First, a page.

The phrase reading the tea leaves carries loads of connotations, most of them based in urban myths and folk tales. It’s an idea that brings gypsies, clairvoyants, dim rooms smelling of incense, tall dark strangers and dire warnings to mind.
Practitioners refer to it as tasseomancy and sell it as way of divining the future by interpreting the patterns left by tealeaves in the bottom of a cup.
Of course, since most people tend to use teabags these days (rather than loose-leaf tea), the practice may have lost a little currency. Somehow reading the teabag doesn’t have quite the same vibe. It just sounds soggy… and messy.
But it seems there’s always a workaround if you’re really keen. No tealeaves? No problem. Apparently coffee grounds or even red wine residue can do the job instead. Who knew?
It might just be me, but neither of those options sounds any more appealing (or reliable) than the soggy teabags. But perhaps that might be a side issue for those searching for signs, portents and clues to help them deal with the indecipherable future and our rapidly changing world.
Whatever works, I guess.
So, do I examine the dregs of my beverages for signs and portents? In short, no.
I’m a pragmatist, which means that I simply accept that life happens and cope with it to the best of my ability. The world changes and I can’t see how inventing rituals could provide me with any comfort or insights. So I don’t read the tealeaves. Nor to I examine my coffee grounds or red wine residue – other than to note that a refill is required!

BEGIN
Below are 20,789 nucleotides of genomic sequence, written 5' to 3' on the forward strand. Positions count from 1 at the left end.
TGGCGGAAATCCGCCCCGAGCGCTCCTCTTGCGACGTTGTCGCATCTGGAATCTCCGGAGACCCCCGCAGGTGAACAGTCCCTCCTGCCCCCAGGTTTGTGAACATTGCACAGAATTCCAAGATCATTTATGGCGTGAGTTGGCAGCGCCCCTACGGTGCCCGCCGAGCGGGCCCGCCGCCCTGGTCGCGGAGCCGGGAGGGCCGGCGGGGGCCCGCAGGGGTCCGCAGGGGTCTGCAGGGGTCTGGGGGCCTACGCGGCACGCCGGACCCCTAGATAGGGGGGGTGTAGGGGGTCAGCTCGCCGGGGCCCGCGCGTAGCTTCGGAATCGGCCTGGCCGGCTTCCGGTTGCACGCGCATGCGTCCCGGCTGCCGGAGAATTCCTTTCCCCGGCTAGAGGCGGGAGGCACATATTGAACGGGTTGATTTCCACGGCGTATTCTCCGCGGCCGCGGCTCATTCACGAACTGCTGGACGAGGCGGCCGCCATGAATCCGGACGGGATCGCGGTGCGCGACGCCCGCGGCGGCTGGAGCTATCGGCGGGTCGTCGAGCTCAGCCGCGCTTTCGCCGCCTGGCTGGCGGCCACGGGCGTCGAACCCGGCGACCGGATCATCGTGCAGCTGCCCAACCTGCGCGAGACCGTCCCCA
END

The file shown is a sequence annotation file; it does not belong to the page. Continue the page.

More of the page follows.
Even so, one of my siblings refers to reading my blogposts as ‘reading the tealeaves’ – which is what took me down this particular tunnel.
I’m pretty sure that’s simply because my blog’s called Teacup in the Sky. But since Sibling#3 lives a continent away, it’s just as likely that these posts provide him with some tools to build a picture of a sister who migrated across the world half a lifetime ago. Since the posts are generally a brain dump of something I’ve been mulling over, that’s not an unreasonable assessment.
Teacup in the Sky is a tool that helps me to explore ideas, to express myself and make connections. But my virtual tealeaves are nothing more than that. I doubt there’s much to be gained from looking for patterns or trying to analyse the content for insights or seven-deeper-meanings.
Even so, it has made me wonder how carefully people consider what they post online — and whether readers do, in fact, look for deeper meanings or life-clues in the posts.